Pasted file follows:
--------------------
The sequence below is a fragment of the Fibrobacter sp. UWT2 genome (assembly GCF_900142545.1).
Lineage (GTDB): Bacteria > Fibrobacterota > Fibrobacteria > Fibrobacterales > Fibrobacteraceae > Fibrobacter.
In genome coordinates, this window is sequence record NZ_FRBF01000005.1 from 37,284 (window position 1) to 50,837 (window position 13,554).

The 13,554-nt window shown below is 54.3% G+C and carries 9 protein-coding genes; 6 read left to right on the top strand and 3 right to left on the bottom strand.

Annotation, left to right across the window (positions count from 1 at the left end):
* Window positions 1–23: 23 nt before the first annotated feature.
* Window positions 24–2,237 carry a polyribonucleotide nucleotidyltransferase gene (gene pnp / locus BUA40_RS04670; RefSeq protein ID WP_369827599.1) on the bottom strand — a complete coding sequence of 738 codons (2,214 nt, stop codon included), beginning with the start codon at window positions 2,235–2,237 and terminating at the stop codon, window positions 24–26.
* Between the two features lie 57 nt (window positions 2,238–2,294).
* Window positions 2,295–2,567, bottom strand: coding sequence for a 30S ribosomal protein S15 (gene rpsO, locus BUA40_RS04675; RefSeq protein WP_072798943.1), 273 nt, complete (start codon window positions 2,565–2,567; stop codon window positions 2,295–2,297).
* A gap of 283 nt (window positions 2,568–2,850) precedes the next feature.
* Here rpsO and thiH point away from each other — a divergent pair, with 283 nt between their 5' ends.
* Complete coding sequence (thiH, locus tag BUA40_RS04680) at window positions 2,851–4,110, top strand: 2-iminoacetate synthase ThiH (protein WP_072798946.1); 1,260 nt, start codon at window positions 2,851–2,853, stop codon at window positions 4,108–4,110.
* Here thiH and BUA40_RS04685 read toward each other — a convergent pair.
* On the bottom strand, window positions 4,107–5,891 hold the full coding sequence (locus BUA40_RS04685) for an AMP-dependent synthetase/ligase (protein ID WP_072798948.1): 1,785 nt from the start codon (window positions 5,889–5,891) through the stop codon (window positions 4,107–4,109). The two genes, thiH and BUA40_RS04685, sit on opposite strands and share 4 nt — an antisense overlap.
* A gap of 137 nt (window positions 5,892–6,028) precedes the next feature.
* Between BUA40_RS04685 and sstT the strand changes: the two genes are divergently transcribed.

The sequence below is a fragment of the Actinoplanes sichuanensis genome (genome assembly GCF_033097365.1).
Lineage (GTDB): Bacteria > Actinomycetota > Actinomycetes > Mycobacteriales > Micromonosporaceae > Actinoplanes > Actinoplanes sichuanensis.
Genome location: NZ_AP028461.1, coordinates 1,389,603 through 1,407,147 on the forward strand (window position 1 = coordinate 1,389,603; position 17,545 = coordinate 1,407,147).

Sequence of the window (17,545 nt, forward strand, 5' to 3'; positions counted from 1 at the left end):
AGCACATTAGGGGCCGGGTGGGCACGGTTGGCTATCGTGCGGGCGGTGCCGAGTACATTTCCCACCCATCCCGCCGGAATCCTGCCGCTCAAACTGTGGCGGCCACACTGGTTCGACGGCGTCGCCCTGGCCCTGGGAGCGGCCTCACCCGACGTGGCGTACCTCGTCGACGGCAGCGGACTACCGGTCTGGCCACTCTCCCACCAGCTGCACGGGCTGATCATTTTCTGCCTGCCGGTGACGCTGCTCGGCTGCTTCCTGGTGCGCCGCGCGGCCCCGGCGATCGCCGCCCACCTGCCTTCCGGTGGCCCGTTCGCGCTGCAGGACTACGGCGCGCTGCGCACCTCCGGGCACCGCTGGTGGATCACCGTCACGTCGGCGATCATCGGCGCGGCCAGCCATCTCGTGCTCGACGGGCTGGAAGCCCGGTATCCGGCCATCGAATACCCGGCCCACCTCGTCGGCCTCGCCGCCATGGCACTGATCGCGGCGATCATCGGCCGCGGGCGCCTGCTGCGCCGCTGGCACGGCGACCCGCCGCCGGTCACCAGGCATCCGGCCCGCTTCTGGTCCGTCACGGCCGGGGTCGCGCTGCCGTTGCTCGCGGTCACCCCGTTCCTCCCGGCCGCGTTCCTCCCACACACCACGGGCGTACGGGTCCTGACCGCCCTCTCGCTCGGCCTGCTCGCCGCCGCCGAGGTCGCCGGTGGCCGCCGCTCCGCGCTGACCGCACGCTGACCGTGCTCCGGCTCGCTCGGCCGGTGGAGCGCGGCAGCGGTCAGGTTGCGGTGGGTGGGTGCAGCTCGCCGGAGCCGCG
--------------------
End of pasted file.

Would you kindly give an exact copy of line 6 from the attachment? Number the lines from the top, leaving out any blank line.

* Window positions 1–23: 23 nt before the first annotated feature.